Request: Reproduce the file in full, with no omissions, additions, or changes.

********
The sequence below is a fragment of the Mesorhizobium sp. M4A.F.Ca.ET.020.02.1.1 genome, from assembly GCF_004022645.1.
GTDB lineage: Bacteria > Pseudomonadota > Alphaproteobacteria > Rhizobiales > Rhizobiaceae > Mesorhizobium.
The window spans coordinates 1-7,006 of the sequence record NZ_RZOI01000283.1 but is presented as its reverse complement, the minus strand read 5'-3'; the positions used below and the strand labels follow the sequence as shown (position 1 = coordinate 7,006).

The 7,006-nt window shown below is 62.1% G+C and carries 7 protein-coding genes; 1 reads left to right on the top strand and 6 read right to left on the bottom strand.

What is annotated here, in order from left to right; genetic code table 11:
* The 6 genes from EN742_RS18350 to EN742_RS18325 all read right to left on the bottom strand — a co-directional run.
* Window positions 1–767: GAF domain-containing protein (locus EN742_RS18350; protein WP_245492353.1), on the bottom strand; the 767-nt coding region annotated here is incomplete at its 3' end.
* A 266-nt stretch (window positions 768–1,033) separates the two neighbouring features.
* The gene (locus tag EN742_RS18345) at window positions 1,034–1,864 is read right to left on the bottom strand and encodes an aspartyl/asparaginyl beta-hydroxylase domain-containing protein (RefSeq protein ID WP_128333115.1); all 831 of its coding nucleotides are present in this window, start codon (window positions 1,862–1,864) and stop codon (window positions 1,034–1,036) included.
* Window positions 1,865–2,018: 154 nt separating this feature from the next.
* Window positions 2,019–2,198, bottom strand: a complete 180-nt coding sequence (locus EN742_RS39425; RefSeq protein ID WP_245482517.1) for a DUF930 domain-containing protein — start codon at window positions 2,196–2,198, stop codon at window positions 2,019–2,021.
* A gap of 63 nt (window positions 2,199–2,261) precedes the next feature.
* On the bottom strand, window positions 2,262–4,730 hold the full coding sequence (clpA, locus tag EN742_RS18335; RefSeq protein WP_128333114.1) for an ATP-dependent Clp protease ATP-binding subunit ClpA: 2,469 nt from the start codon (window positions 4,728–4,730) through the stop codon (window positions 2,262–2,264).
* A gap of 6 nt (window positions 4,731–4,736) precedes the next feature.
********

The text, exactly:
The sequence below is a fragment of the Mesorhizobium sp. M4A.F.Ca.ET.020.02.1.1 genome, from assembly GCF_004022645.1.
GTDB lineage: Bacteria > Pseudomonadota > Alphaproteobacteria > Rhizobiales > Rhizobiaceae > Mesorhizobium.
The window spans coordinates 1-7,006 of the sequence record NZ_RZOI01000283.1 but is presented as its reverse complement, the minus strand read 5'-3'; the positions used below and the strand labels follow the sequence as shown (position 1 = coordinate 7,006).

The 7,006-nt window shown below is 62.1% G+C and carries 7 protein-coding genes; 1 reads left to right on the top strand and 6 read right to left on the bottom strand.

What is annotated here, in order from left to right; genetic code table 11:
* The 6 genes from EN742_RS18350 to EN742_RS18325 all read right to left on the bottom strand — a co-directional run.
* Window positions 1–767: GAF domain-containing protein (locus EN742_RS18350; protein WP_245492353.1), on the bottom strand; the 767-nt coding region annotated here is incomplete at its 3' end.
* A 266-nt stretch (window positions 768–1,033) separates the two neighbouring features.
* The gene (locus tag EN742_RS18345) at window positions 1,034–1,864 is read right to left on the bottom strand and encodes an aspartyl/asparaginyl beta-hydroxylase domain-containing protein (RefSeq protein ID WP_128333115.1); all 831 of its coding nucleotides are present in this window, start codon (window positions 1,862–1,864) and stop codon (window positions 1,034–1,036) included.
* Window positions 1,865–2,018: 154 nt separating this feature from the next.
* Window positions 2,019–2,198, bottom strand: a complete 180-nt coding sequence (locus EN742_RS39425; RefSeq protein ID WP_245482517.1) for a DUF930 domain-containing protein — start codon at window positions 2,196–2,198, stop codon at window positions 2,019–2,021.
* A gap of 63 nt (window positions 2,199–2,261) precedes the next feature.
* On the bottom strand, window positions 2,262–4,730 hold the full coding sequence (clpA, locus tag EN742_RS18335; RefSeq protein WP_128333114.1) for an ATP-dependent Clp protease ATP-binding subunit ClpA: 2,469 nt from the start codon (window positions 4,728–4,730) through the stop codon (window positions 2,262–2,264).
* A gap of 6 nt (window positions 4,731–4,736) precedes the next feature.